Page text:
The New Normal

“Just put on the goggles,” is not something typically said by design teams to their clients. But virtual reality is changing the traditional process.

01.03.2017 by Lindsay Wilson

Contributor

Corgan is a 78-year-old architecture firm, but these days the team is behaving a bit like teenagers with a new video game thanks to virtual reality, which the company is using as a tool to help clients and designers alike experience immersive 3D models of projects at key points in the design process.

As a full-service architecture and interior design firm working across many sectors—from aviation to healthcare, corporate office, data centers, and education—Corgan is acutely aware of the need to tell design stories to a wide variety of audiences. With that, the firm founded an offshoot, Corgan MediaLab, dedicated to telling stories in all mediums. The MediaLab is led by deep talent from the animation and gaming worlds who have been watching virtual reality tools for years, waiting for the platform to make sense for our business.  

“We are encouraged to experiment; that’s the mission of the MediaLab,” said executive creative director Brandon Carmichael. “A lot of that experimentation comes from trying things out as they hit the market and determining what works for Corgan and our clients. Of course, it doesn’t hurt that I’ve been obsessed with gaming since I was a kid.”

But what thrills the gamers is not always the best fit for clients, nor does it always sync up effectively with the BIM platforms we are already using. So the MediaLab went to work, integrating HTC Vive VR headsets and working closely with the internal team at Iris VR to beta test a new program called Prospect.  

Today, Prospect allows the Corgan design team to convert a Revit or SketchUp file into VR with just a few clicks. After that, individuals can wear the headset and use the tool to work through design options, making mark-ups as they go.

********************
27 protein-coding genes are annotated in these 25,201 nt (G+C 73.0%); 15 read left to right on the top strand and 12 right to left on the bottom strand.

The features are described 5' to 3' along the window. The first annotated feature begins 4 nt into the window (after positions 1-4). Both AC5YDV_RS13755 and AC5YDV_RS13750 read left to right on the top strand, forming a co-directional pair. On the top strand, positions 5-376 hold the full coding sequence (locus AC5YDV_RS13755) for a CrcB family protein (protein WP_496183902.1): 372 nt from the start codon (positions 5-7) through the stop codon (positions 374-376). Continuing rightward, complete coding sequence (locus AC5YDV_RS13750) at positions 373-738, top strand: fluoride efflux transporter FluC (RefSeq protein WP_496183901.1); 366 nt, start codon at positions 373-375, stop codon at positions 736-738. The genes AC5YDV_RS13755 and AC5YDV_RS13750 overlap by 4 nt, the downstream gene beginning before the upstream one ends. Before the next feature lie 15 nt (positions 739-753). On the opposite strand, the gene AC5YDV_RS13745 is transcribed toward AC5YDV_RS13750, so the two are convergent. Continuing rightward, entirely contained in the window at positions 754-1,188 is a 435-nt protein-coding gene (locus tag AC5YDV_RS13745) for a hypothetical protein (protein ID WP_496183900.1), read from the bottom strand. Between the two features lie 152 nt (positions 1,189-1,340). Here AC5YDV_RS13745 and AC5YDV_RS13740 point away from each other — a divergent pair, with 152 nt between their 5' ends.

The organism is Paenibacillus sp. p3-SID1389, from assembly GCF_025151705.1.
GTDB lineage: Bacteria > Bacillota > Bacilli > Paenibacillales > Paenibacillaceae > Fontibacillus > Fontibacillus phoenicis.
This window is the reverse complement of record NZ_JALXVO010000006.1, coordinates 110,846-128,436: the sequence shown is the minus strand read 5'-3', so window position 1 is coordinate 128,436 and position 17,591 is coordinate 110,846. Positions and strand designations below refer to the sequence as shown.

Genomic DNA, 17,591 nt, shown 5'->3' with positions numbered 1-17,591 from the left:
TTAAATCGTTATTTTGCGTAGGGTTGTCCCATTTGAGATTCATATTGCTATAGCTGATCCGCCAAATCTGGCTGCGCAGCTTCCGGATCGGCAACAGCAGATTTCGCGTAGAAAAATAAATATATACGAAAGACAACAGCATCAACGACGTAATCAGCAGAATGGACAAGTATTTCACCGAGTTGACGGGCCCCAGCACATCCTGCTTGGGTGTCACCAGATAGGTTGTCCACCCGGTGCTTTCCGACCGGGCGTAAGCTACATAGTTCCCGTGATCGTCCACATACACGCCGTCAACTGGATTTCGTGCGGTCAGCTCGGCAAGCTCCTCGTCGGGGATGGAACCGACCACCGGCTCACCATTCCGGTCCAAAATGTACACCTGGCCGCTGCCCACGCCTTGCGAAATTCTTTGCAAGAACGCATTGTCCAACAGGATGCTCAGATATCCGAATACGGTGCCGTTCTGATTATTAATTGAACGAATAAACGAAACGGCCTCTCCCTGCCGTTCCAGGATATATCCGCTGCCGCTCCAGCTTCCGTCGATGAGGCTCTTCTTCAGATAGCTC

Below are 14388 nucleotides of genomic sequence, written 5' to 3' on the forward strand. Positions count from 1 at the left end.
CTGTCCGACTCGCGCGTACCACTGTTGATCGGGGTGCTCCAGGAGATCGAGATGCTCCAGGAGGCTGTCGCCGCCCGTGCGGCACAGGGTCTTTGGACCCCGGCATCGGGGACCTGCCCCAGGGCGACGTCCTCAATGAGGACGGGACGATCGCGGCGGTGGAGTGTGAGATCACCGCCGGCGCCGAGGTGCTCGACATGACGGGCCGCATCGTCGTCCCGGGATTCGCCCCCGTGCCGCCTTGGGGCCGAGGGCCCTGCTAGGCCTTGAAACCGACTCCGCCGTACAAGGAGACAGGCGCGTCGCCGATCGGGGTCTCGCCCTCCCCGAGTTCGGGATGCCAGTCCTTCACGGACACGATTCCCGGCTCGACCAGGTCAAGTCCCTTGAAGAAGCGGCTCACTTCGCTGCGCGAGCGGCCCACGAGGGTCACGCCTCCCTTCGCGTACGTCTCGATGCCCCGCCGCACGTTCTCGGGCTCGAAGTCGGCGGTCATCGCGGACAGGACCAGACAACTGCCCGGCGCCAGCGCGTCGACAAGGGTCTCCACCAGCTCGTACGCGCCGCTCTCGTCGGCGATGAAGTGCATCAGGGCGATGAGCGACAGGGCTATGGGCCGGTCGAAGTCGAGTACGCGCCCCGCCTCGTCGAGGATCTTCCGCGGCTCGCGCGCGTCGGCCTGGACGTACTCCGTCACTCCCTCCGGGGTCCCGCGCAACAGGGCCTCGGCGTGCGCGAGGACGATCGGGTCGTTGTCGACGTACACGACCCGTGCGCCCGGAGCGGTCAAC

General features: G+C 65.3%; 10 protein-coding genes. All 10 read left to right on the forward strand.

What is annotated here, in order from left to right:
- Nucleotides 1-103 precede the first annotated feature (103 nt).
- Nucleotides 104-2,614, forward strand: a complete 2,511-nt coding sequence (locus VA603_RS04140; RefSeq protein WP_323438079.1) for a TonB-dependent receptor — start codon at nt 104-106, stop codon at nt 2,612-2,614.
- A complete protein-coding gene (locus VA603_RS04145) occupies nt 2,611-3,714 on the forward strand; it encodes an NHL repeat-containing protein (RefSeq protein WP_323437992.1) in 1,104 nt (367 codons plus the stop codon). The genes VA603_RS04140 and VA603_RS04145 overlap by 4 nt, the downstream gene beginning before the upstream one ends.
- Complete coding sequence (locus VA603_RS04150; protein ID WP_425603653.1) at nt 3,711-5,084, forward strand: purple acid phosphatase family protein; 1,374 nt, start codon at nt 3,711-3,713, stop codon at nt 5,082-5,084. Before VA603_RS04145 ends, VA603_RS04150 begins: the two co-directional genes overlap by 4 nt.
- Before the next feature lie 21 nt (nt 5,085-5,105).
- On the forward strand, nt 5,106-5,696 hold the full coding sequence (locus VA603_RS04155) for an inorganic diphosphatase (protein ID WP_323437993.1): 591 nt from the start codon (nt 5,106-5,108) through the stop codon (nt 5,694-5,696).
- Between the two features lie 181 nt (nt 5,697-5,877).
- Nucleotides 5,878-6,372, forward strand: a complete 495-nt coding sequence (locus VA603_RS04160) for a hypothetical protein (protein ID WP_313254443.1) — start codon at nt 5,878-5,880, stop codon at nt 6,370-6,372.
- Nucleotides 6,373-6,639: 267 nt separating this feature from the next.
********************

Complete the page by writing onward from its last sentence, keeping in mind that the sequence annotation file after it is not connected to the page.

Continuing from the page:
Seeing really is believing in this case. Before taking Prospect to clients, we tested the program on ourselves. Carmichael and his team set up VR environments in five Corgan offices across the country so our teams could experience the possibilities first hand. The holiday advertisements for VR goggles are pretty accurate—there is a lot of “ohhh,” “ahhh,” and “Oh my gosh!” heard.

For some, getting past the cool factor is when the possibilities really start to emerge. With the click of a button, the program allows us to change the time of day so we can experience the space as the sun moves through the sky. We can turn materials on and off while virtually standing in the model. And we can make notes in the model, so that the team watching on the monitor can easily see where changes should be made.

It’s a special kind of fun to put the goggles on clients, giving them the opportunity to “walk through” their unbuilt projects and see everything from shell to finishes. But the greatest value I anticipate is actually with the design team and our ability to work out design options, foresee challenges, and address them efficiently with a new level of confidence. Could all of these things be done in traditional rendering and modeling? Of course, but the game changer here is the effectiveness of the program. The ability to take the model as is and use it in virtual reality allows this tool to fold in and enhance the design process without impacting the technology workflow that is already in place.  

We have used the tool in multiple client presentations at this point, including airport terminals and corporate headquarters. But the greatest test to date was in a showroom project, working with Mannington on its new Atlanta space. The Corgan team on the job chose to utilize VR as part of the client presentation during design development.  

We presented the “traditional” view first, with plans, sketches, and still renderings. Then, after laying the groundwork, we put our clients in the goggles to “walk” the space. Those who attended the presentation stated that the VR experience had made the conversation with the design team a richer one. It was wonderful to see the increased level of confidence in decision making when we used VR in conjunction with traditional presentation tools.  

When reflecting on projects that have been both exceptional and enjoyable, they all tend to have something in common. It’s neither size nor budget, but the trust that was built between design team and client. The potential of VR goes far beyond being on the cutting edge—it will help build that trust and assist clients in making informed decisions with their team. That is cool.

During her tenure with Corgan, Lindsay Wilson, executive managing principal, interiors market sector leader, has grown the interior design studio’s staff, increased billings, and earned national recognition for expertise in corporate interior projects. She was recently named to the firm’s executive committee, making her the first interior designer in the firm’s 78-year history to achieve that leadership position.